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LIST OF FIGURES Fig. 1. The lung’a drum and a L ung’a playing the drum 37 Fig. 2. Picking up money on the dance floor for the Lung’si in a performance 52 Fig. 3. A baamaaya performance by the Youth Home Cultural Group 60 Fig. 4. A calamboo flute player in a performance 61 Fig. 5. The sayali percussive instrument in a baamaaya performance 62 Fig. 6. Youth Home Cultural Group’s baamaaya dancers in action 63 Fig.7. Atsiagbekor music and dance pe rformance at a wake-keeping 102 Fig. 8. A jama music procession on the way to a burial site in Accra 104 Fig. 9. Final approach of a music and dance procession to a burial site in Accra 104 Fig. 10. Music and dance at a funeral on a busy Adabra ka street in Accra 105 Fig. 11. The lung’a 124 Fig. 12. The gungong drum 128 Fig. 13. Dagbamba technique for holding the gungong in a performance 129 Fig. 14. The chahira part (snare string) on the gungong drums 131 Fig. 15. Chagla percussive costumes worn by a baamaaya dancer 133 Fig. 16. The spinning and reversed action of the dansiki smock 138 Fig. 17. Results associated with the ri ght technique employed by the dancer 139 Fig. 18. The number of female dan cers used in atsia dance 145 Fig. 19. Norvisi group performing mbende and wali dances 162 Fig. 20. Electronic advertisements of the Koteff group 179-181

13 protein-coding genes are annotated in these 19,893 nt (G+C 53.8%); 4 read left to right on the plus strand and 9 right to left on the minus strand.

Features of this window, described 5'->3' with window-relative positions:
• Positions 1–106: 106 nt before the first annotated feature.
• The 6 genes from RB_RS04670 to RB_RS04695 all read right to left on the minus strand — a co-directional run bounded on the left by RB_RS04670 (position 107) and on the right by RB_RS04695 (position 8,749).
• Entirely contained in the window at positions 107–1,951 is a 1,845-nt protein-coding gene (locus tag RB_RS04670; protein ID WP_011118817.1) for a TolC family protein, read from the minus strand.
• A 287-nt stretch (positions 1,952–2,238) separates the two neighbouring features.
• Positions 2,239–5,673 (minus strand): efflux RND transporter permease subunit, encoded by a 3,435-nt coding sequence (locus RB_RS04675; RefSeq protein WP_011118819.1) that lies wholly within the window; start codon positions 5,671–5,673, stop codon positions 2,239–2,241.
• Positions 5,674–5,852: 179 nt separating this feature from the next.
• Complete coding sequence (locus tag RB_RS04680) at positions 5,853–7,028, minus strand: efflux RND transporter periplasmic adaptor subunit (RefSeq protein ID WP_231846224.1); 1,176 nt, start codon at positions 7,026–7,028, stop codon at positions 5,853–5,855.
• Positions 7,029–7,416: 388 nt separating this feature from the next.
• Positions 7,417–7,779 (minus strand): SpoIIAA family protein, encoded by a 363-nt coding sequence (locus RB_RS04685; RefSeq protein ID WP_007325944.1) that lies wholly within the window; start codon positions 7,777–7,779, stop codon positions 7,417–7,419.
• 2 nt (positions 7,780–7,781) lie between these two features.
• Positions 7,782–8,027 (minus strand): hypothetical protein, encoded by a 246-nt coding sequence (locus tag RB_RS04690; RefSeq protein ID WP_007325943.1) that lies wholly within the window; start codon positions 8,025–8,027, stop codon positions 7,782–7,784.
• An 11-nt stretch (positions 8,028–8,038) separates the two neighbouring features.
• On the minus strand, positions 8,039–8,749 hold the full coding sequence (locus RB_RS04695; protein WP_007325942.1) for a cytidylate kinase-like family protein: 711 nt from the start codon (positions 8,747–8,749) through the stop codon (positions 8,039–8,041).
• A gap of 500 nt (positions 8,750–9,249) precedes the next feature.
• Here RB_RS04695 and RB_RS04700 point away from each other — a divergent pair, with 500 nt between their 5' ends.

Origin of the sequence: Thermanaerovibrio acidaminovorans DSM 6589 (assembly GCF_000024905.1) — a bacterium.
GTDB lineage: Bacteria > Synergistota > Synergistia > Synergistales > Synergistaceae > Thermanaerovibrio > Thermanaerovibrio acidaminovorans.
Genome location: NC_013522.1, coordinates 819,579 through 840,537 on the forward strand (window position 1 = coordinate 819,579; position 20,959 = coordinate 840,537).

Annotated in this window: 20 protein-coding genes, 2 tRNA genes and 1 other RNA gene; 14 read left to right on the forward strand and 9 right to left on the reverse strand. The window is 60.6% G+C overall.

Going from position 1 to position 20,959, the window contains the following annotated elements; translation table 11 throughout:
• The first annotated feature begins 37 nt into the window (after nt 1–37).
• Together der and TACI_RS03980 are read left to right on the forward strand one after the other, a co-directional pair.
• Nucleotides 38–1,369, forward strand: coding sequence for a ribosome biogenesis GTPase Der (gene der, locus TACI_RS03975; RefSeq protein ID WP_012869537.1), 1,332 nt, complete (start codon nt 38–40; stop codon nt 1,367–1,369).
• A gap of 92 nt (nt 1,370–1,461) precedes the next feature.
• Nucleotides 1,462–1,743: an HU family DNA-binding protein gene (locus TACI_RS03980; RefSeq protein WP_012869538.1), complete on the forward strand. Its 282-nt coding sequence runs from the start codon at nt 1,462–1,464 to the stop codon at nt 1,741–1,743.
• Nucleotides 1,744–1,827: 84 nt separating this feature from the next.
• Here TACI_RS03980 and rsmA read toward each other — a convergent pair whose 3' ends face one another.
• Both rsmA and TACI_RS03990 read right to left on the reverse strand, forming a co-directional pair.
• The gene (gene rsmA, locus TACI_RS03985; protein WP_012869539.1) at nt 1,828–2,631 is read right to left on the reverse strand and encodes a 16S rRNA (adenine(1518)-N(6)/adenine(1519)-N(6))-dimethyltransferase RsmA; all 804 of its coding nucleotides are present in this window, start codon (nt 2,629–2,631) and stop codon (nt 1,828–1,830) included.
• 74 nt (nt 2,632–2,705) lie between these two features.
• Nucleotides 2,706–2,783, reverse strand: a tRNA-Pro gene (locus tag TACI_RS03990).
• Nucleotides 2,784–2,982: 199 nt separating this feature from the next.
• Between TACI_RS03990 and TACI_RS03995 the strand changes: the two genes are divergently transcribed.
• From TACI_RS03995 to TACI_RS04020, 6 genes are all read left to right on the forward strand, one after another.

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INTRODUCTION For centuries, uninformed critics have prejudicially labeled and described “African” music and dance as boring, unwarranted, repetitive, senseless noise, “low” or not even an art form. 1 However, in the last few decades these forms of performance have become some of the most popular and recognizable art forms in the world, with a large following outside Africa, particularly in the United States. On one side, many African artists on the continent and in the Diaspora have benefited economically and educationally from this increased popularity, using it as a source of gainful employment and taking advantage of new opportunities for international travel, thus broadening their knowledge of the world. African nationalists and political leaders, who realized its power from the onset, employed it as a potent instrument for the promotion of pan-African ideologies and African pride. On the other hand, the globalization and popularity of African music and dance has led to inevitable hybridization, a contested and controversial process of which I have been part of expanding. 2